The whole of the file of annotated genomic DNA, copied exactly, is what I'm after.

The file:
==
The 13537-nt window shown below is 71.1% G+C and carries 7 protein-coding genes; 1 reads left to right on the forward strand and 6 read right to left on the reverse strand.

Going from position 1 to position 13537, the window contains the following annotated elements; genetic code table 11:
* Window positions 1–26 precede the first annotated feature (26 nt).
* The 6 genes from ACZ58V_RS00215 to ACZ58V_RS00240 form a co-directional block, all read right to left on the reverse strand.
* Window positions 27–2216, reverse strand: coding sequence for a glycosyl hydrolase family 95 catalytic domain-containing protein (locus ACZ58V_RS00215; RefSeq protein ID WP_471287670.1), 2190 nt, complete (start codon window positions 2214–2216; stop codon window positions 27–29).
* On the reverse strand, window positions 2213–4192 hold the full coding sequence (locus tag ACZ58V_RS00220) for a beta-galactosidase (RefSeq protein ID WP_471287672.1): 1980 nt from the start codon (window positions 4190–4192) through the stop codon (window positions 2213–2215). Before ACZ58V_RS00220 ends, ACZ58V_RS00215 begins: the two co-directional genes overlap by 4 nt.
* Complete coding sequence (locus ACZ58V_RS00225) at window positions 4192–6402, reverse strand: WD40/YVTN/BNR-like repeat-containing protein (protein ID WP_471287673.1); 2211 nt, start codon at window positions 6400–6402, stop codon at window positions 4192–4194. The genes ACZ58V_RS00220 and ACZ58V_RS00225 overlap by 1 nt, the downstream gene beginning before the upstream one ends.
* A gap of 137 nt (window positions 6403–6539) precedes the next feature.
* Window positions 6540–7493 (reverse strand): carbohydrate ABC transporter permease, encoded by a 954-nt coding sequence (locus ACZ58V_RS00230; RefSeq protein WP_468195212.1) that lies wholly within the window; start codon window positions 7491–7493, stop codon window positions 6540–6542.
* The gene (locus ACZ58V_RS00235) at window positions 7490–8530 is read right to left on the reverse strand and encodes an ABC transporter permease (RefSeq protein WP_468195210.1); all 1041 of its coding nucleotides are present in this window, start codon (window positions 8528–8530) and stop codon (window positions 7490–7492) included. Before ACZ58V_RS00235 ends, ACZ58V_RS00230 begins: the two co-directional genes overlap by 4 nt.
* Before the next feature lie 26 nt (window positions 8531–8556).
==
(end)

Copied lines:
The 13537-nt window shown below is 71.1% G+C and carries 7 protein-coding genes; 1 reads left to right on the forward strand and 6 read right to left on the reverse strand.

Going from position 1 to position 13537, the window contains the following annotated elements; genetic code table 11:
* Window positions 1–26 precede the first annotated feature (26 nt).
* The 6 genes from ACZ58V_RS00215 to ACZ58V_RS00240 form a co-directional block, all read right to left on the reverse strand.
* Window positions 27–2216, reverse strand: coding sequence for a glycosyl hydrolase family 95 catalytic domain-containing protein (locus ACZ58V_RS00215; RefSeq protein ID WP_471287670.1), 2190 nt, complete (start codon window positions 2214–2216; stop codon window positions 27–29).
* On the reverse strand, window positions 2213–4192 hold the full coding sequence (locus tag ACZ58V_RS00220) for a beta-galactosidase (RefSeq protein ID WP_471287672.1): 1980 nt from the start codon (window positions 4190–4192) through the stop codon (window positions 2213–2215). Before ACZ58V_RS00220 ends, ACZ58V_RS00215 begins: the two co-directional genes overlap by 4 nt.
* Complete coding sequence (locus ACZ58V_RS00225) at window positions 4192–6402, reverse strand: WD40/YVTN/BNR-like repeat-containing protein (protein ID WP_471287673.1); 2211 nt, start codon at window positions 6400–6402, stop codon at window positions 4192–4194. The genes ACZ58V_RS00220 and ACZ58V_RS00225 overlap by 1 nt, the downstream gene beginning before the upstream one ends.
* A gap of 137 nt (window positions 6403–6539) precedes the next feature.
* Window positions 6540–7493 (reverse strand): carbohydrate ABC transporter permease, encoded by a 954-nt coding sequence (locus ACZ58V_RS00230; RefSeq protein WP_468195212.1) that lies wholly within the window; start codon window positions 7491–7493, stop codon window positions 6540–6542.
* The gene (locus ACZ58V_RS00235) at window positions 7490–8530 is read right to left on the reverse strand and encodes an ABC transporter permease (RefSeq protein WP_468195210.1); all 1041 of its coding nucleotides are present in this window, start codon (window positions 8528–8530) and stop codon (window positions 7490–7492) included. Before ACZ58V_RS00235 ends, ACZ58V_RS00230 begins: the two co-directional genes overlap by 4 nt.
* Before the next feature lie 26 nt (window positions 8531–8556).